This system is explained by Matthew Kircough, senior application specialist, in another blog that is available on the company’s website. While magnetic flux leakage (MFL) is the most deployed technology for corrosion surveys of storage tank floors, there is a growing demand to report whether corrosion originates at the top surface, the product side, or the bottom surface, the soil side. This is something that cannot be determined from MFL data alone, he notes. Without the use of technology, gathering this valuable information is a time consuming, laborious, error-prone task involving a whole lot of ‘hands and knees’ time.
STARS (Surface Topology Air Gap Reluctance Sensors) is Eddyfi Technologies’ proprietary, patented technology. STARS data is collected alongside MFL data during an inspection and used by the Floormap software to automatically discriminate between soil side and product side corrosion. The amplitude of an MFL signal from a top-side defect is different from the bottom side; STARS in combination with MFL helps reduce this ambiguity. This relatively new technology has already provided substantial real-world benefits to most tank owners, but it is generally not well understood, says Kircough.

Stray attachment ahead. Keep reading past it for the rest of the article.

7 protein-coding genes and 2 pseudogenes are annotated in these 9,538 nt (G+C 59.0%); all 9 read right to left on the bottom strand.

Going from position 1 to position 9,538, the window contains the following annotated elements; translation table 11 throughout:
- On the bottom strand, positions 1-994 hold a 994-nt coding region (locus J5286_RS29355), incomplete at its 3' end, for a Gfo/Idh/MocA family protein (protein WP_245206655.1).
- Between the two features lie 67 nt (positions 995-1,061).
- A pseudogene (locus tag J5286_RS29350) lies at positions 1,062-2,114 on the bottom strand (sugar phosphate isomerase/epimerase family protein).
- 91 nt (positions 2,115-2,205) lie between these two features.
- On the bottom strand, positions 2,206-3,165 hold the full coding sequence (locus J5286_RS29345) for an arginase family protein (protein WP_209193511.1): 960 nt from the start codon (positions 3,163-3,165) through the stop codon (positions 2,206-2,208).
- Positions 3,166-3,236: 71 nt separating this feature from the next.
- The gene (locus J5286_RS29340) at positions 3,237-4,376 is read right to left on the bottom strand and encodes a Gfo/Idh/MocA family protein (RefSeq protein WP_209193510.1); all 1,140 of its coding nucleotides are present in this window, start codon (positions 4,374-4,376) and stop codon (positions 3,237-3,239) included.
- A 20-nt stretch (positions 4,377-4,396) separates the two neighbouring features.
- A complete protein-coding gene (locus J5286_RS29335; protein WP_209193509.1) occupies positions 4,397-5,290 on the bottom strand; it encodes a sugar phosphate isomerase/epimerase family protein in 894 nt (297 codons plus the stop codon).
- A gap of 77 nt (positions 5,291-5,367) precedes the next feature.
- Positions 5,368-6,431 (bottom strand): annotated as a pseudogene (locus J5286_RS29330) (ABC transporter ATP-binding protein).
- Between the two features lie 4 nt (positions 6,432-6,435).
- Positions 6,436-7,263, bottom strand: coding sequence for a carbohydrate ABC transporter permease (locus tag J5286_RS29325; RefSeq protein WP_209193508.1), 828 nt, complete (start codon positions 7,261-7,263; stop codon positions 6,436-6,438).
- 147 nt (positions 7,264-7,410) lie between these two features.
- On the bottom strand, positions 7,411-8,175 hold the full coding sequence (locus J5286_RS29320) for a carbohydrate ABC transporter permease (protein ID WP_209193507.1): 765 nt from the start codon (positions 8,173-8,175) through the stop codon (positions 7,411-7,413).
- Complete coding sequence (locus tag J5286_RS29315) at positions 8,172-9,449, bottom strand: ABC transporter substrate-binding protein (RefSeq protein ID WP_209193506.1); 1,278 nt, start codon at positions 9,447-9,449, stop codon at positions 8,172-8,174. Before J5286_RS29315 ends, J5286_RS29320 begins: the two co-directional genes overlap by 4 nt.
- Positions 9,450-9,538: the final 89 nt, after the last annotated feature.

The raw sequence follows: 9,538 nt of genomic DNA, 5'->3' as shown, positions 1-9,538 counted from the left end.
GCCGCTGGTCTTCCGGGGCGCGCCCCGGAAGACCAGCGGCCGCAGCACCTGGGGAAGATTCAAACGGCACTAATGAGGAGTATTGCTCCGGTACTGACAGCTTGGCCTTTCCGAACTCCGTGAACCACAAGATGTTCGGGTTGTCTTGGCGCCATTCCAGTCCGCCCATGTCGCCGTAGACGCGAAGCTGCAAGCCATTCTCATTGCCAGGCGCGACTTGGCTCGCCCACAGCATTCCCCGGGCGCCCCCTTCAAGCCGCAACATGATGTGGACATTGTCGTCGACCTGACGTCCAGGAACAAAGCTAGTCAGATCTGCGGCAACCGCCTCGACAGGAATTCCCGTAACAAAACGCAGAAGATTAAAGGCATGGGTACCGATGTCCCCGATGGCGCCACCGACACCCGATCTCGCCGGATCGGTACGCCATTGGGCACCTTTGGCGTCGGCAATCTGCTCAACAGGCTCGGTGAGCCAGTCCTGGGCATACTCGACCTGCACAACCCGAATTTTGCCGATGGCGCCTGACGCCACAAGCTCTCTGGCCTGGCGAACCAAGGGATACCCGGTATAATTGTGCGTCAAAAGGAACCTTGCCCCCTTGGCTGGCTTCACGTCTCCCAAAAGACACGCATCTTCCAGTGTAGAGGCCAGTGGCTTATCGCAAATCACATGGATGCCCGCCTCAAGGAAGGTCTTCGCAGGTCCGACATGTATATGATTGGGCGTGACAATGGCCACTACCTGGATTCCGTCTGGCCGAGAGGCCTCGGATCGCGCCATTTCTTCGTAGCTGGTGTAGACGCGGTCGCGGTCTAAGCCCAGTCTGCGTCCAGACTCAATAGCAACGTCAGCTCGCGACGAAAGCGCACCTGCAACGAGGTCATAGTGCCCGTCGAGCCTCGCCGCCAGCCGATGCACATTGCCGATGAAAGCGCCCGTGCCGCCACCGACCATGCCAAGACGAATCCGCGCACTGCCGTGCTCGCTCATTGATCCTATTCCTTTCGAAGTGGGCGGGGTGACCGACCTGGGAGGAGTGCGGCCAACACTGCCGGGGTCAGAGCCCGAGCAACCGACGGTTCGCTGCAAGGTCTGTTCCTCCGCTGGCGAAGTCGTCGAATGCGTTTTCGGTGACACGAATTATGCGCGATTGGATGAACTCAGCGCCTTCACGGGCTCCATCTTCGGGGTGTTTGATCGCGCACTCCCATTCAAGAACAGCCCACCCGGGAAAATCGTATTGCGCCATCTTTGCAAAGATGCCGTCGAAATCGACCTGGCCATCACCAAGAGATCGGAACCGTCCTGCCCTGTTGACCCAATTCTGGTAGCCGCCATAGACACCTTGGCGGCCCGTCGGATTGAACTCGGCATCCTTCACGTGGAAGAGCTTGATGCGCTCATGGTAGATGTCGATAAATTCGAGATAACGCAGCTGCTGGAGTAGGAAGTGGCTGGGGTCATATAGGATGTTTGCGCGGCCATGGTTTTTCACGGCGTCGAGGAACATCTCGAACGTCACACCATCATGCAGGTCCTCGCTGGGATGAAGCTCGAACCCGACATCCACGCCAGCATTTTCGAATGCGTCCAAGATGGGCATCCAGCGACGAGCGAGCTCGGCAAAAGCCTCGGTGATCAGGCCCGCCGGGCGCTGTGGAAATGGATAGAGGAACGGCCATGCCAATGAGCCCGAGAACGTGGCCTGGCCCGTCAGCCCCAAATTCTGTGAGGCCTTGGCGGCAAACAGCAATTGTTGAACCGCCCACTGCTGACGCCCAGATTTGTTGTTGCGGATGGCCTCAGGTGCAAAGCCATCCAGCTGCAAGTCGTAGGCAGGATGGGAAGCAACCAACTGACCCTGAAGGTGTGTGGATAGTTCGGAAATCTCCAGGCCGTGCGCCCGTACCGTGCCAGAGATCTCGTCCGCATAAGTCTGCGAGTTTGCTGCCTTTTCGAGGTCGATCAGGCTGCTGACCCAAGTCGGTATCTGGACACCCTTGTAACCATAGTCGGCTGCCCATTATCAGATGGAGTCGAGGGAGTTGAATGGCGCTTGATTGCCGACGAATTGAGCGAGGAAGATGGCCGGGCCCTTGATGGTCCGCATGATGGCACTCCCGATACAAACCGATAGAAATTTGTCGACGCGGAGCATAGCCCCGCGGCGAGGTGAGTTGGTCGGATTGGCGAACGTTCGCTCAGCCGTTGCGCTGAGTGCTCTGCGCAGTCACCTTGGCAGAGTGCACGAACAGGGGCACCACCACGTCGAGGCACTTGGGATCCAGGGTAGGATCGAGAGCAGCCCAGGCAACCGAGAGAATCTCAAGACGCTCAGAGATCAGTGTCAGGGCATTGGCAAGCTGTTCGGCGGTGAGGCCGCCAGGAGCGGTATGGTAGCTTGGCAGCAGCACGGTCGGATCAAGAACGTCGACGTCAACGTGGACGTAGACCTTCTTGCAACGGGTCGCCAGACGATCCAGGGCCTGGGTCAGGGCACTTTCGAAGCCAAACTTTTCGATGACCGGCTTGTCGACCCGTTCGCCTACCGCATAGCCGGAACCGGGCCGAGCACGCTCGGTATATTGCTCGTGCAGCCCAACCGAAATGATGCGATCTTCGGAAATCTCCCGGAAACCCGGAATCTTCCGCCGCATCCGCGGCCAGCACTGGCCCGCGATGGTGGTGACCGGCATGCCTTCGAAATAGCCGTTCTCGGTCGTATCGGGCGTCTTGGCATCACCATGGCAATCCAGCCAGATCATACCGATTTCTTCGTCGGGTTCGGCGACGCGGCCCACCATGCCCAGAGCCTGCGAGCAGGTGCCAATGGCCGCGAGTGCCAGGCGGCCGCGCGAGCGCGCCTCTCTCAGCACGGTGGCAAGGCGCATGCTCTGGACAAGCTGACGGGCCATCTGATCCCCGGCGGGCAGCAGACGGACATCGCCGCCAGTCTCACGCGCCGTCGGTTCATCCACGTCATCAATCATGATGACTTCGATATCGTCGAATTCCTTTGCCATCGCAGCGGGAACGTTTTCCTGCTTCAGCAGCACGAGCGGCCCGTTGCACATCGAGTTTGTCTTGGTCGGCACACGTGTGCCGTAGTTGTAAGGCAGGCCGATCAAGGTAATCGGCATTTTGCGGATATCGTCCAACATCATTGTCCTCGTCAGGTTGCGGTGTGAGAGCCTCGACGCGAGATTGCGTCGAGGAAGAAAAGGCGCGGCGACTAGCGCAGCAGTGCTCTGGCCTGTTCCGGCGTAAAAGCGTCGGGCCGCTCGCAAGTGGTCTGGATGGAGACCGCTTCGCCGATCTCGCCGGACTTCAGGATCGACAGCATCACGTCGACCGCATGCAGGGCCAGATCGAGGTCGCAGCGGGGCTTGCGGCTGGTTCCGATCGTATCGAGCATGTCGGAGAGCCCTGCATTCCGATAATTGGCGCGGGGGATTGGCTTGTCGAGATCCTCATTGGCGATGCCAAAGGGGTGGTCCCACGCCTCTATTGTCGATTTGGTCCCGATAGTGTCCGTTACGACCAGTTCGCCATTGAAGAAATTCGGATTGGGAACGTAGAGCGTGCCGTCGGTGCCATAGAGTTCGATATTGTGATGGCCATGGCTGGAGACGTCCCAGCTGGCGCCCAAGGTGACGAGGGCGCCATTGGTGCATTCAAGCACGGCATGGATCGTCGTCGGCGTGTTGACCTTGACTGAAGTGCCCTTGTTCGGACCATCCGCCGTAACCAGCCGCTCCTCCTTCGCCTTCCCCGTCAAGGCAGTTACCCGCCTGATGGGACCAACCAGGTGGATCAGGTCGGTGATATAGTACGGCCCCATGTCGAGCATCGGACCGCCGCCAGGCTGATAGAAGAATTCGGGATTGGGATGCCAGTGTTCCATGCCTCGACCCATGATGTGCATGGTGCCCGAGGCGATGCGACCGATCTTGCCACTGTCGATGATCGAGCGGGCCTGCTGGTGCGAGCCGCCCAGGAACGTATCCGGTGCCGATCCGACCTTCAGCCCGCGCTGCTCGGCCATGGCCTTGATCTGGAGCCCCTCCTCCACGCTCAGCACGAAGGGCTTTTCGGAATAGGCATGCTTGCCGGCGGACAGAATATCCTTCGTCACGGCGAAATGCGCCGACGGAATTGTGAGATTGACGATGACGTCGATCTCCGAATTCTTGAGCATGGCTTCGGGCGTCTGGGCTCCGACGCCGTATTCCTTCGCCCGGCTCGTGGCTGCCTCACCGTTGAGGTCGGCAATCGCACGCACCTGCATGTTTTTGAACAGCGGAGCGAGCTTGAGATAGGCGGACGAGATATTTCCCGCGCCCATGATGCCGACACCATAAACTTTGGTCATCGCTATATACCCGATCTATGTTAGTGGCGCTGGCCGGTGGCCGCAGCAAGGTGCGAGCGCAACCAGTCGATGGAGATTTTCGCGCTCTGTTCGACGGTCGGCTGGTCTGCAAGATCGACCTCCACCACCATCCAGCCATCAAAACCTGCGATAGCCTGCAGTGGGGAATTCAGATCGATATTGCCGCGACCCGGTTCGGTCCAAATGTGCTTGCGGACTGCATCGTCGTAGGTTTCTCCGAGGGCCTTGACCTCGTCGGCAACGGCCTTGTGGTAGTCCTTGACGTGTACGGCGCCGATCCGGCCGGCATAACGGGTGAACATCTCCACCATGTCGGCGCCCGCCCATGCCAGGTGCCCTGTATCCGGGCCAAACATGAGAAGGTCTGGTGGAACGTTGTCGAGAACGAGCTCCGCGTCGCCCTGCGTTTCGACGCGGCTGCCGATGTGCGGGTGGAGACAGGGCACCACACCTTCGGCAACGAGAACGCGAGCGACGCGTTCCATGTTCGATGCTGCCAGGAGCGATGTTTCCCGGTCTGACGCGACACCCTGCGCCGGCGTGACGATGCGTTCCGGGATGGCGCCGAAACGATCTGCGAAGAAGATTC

As seen in the image above, the horseshoe shape magnet bridge is suspended over the plate being inspected. The Floormap includes two separate Hall-Effect sensor arrays, one for MFL and the other for STARS, each with a resolution of 64 channels across the 300-millimeter width of the bridge. Hall-Effect sensors are sensitive to magnetic fields that are perpendicular to their surface. MFL sensors are located between the front and rear poles of the magnet to detect magnetic leakage fields caused by corrosion pitting from either the top or bottom surface of the plate. STARS sensors are mounted on the bottom surface of the rear magnet pole and are oriented to respond to top surface variation only.
STARS works on the principle of air-gap reluctance. When scanning over areas with no product side corrosion, the gap will remain mostly constant. The magnetic flux lines will travel vertically, taking the path of least reluctance between the pole and plate surface. They travel parallel to the STARS sensor, do not intersect it, and there is no response from STARS.
For more info and to see the blogs, go to www.eddyfi-ndt.com.